In London, when Australian gangsters disguised as "Bobbies" rob British criminals, the panicked British mobsters seek an alliance with Scotland Yard in order to eliminate the foreign competition and return things to "normal".
Dodger Lane (Peter Sellers) has planned the perfect robbery while in prison. He intends to break out of prison, steal a fortune in diamonds, and break back into prison before anyone notices... See full summary »
A (highly shortened) version of the classic British comedy of the same name about a poor and undeveloped country which declares a war on the US, with the hope of losing - but things go wrong almost from the start.
The Duchy of Grand Fenwick, the smallest country in the world, is nestled in the French Alps. Being as isolated as it is, its life is a throwback to olden days. It is a happy, peace-loving country. Its economy solely rests on export of its only wine, Pinot Grand Fenwick, to the US. When a California vintner starts producing and selling a knock-off of the Pinot Grand Fenwick at a lower price, the Grand Fenwick economy goes into a crisis situation, the country on the brink of bankruptcy. Three protests to the US go largely unanswered. Grand Fenwick's Prime Minister, Rupert of Mountjoy, believes the solution is to declare war on the US, and promptly lose the war in less than a day with no casualties on either side, after which the US, which it has historically done, will provide vast financial aide to rebuild the country. Grand Fenwick's monarch, the Grand Duchess Gloriana XII, ultimately supports this concept. The plan is to send an official declaration of war to the US, have a small ...Written by
The palace band includes a double flageolet, a 19th century wind instrument. See more »
In the map of Europe showed at the beginning of the film, Sardinia and Corsica are missing. See more »
Prime Minster Count Rupert Mountjoy:
I move we declare war on the United States of America.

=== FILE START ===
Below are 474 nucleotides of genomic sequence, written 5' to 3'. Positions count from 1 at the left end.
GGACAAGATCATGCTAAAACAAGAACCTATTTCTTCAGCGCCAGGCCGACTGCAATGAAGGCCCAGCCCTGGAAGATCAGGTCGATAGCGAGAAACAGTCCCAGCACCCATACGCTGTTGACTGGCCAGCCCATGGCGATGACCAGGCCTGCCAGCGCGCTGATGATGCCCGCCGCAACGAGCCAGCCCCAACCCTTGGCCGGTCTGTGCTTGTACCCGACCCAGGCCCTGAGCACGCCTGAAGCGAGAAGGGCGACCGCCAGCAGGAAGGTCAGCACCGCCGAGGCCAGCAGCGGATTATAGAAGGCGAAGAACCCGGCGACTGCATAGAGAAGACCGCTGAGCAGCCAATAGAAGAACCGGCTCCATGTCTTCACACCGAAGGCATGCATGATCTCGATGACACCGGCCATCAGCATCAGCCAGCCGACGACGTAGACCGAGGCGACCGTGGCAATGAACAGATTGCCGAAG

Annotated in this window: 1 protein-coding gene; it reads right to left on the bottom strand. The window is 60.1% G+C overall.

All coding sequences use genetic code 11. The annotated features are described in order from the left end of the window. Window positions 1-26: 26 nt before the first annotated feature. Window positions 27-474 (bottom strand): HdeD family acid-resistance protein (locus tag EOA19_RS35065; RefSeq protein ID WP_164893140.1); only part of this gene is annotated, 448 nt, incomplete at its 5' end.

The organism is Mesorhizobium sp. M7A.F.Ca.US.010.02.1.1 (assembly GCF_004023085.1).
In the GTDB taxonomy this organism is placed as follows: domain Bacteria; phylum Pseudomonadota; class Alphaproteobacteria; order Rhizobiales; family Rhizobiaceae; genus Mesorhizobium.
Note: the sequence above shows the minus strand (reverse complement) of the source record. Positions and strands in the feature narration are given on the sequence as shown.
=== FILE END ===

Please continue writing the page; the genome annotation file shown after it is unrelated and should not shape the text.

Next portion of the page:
As leader of the party of the common man, I say that war is reprehensible, barbaric, unforgivable, and unthinkable. And I second the motion.
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An animated mouse roars like a lion as the title appears onscreen. See more »
THE MOUSE THAT ROARED was Peter Sellers' first starring film, and he would succeed beyond all expectations. This became a huge "sleeper hit" when it was shown in the States, and deservedly so. Its brand of satire still holds up today.
The story is about a miniscule European state, the duchy of Grand Fenwick, which sees a way out of bankruptcy by declaring war on the US (to be followed by a quick surrender, and rehabilitative aid from the generous victor). An invasion force, with 12th century chainmail and crossbows, is thereupon dispatched to New York. But by mistake, the commander captures the nuclear "Q-Bomb", along with its inventor and his beautiful daughter, and brings them back to Grand Fenwick.
Sellers plays three roles: Gloriana XII, the old reigning duchess (believe it or not); Baron Montjoy, the crafty prime minister; and Tully Bascomb, the inept army commander. For my money, the third role is the best. Absent any sort of disguise, except for a pair of glasses, Tully is the central character. The first scene of Grand Fenwick's part-time commander, and full-time gamekeeper, has him caught in a trap and unable to scare away the fox that just sits there looking at him. As the bumbling hero, he is funny in his own right, and we're all rooting for him to save the day at the end.
The one and only Sellers does a great job in all departments, the state of Grand Fenwick is expertly brought to the screen with a unique sense of humor, and this MOUSE still roars plenty loud even after forty some years. Four out of five stars.
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